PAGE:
Thursday, Apr 18 2024  


When I think of the word "inspiration", the first person who comes to my mind is my mother. She inspires me with her heart, mind, actions and thoughts, both as a friend, and as my mother. Like many of us, I respect my parents for bringing me into this world, loving me unconditionally and most of all, for being there to take care of my needs

My relationship with my mother is a little different because I don't regard her merely as my mom or my best friend, but as my daily message from Swami. There have been many such messages and lessons but one stands out as a true inspiration to me.

My parents' world turned upside down the day my dad was diagnosed with a benign brain tumor. This meant that the tumor would not spread but that it needed to be removed immediately. By Swami's grace, the surgery went well and my dad survived with only a few disabilities. After 7 years of marriage and two young children who needed her constant care, my mother became the sole breadwinner of the family while my dad was our stay-at-home parent. Her focus on being a good mother, a supportive wife and a good employee was a true inspiration for us to see while growing up. Her dedication to her duty while maintaining a balanced life taught me the importance of staying focused on one's challenges by not letting them control your heart or emotions. From my perspective, as a child, my mom was practically a single parent dealing with quite a bit of responsibility but she managed to amaze me with her love for Swami and how she constantly integrated Him into her lives.

We had a small Sai Center in our home growing up. As President of the Center, my mother exposed me to ideals from the importance of doing seva (service) and namasmarana (repetition of the name) to understanding Swami's teachings in everything that we do. The message I got from this experience was no matter what was going on in my life, if I maintained a close relationship with Swami through my actions and thoughts, He will make sure nothing touches me in a negative way.

For the next nine years, my family became comfortable with dealing with my father's disabilities and loving him for who he was and not what he was capable of doing.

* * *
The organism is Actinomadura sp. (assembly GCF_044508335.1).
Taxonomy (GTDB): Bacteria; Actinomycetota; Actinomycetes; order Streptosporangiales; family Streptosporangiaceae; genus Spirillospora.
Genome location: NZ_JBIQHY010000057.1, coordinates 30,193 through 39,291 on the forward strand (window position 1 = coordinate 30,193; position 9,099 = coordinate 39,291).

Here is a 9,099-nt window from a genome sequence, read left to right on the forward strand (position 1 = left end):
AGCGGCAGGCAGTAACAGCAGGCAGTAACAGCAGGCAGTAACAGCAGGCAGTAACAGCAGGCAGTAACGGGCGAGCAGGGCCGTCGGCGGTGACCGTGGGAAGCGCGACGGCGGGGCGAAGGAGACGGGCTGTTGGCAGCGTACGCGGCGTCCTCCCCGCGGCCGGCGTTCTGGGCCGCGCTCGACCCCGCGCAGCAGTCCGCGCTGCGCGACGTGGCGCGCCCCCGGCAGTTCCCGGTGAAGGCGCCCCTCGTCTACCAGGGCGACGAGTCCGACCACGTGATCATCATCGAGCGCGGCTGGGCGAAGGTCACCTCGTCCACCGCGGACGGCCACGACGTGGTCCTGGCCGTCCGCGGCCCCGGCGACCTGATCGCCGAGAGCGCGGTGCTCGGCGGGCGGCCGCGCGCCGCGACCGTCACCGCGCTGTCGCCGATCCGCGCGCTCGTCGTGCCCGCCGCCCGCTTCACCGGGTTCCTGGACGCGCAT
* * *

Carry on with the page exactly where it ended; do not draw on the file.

However, soon after, my dad was diagnosed with another brain tumor - this time in a more intricate part of the brain and surgery was our only option. I remember the day my mom came home from the doctor's appointment. We were all sitting in a circle, everyone showing their emotions in a different ways. After she shared the news, my uncle stared pacing, my grandmother stared crying uncontrollably while knotting her sari around her fingers asking Bhagavan "Why?", my sister hid in a closet because she didn't want dad to become more "different." My family was again in a state of turmoil and despair. But my mom was a source of strength. She calmly said, "Swami will take us through this, He has brought us this far and He will take us through this".

She immediately made plans to make a quick trip to India to seek Swami's blessings and to go on a small religious pilgrimage around India before heading back to New York to have one of the top neurosurgeons operate on my dad. For the 4 weeks that my mom and dad were in New York, my mom stayed at a family friend's house. Each day she would wake up and read only Swami's literature on her ride to the hospital. Even at such emotionally draining times, the message she taught me through this was that by keeping my mind and thoughts focused on Him, I was not allowing my mind and ego to go in a negative direction. She was surrendering her mind to Him.

At the hospital, she would apply vibhuthi (sacred ash), which Swami materialized for her on their last day in Parthi, to my dad's forehead with firm faith and devotion. Here I learnt to believe in the power of Love which Swami sends in everyone's direction whether it's in the form of a dream, a quote read at the perfect moment, or Swami's own sacred ash. Again by Swami's grace, the surgery was successful and my mom brought my dad home safe and sound.

By Swami's grace our family has learned to take my dad's life in stride through the years. We are able to laugh at the funny moments that only occur because we have my dad in our lives. We are able to look at people with disabilities not as unfortunate, but as people who take on life in a special way. We are able to appreciate and cherish the concept of every day being a brand new day! My dad has now gotten to the point where he needs full time care and the only caregiver who he responds to is my mother.

Once again my mother has adjusted her life to accommodate his needs in terms of feeding times, sleeping times, and making sure that he is as comfortable as possible. Of course we have our hard days and our easy days but very rarely do I see her throw her hands up in frustration.

I understand now that because she recognizes and listens to the language in which Swami loves her, she rarely gets frustrated and that is what gets her through EVERY moment. It's not in English, or with His physical presence, or with tangible miracles. She feels Swami's Love because He has accepted everything she has ever truly surrendered to Him - which is everything.

Sis Shanti Gangadharan
Tustin, California, USA


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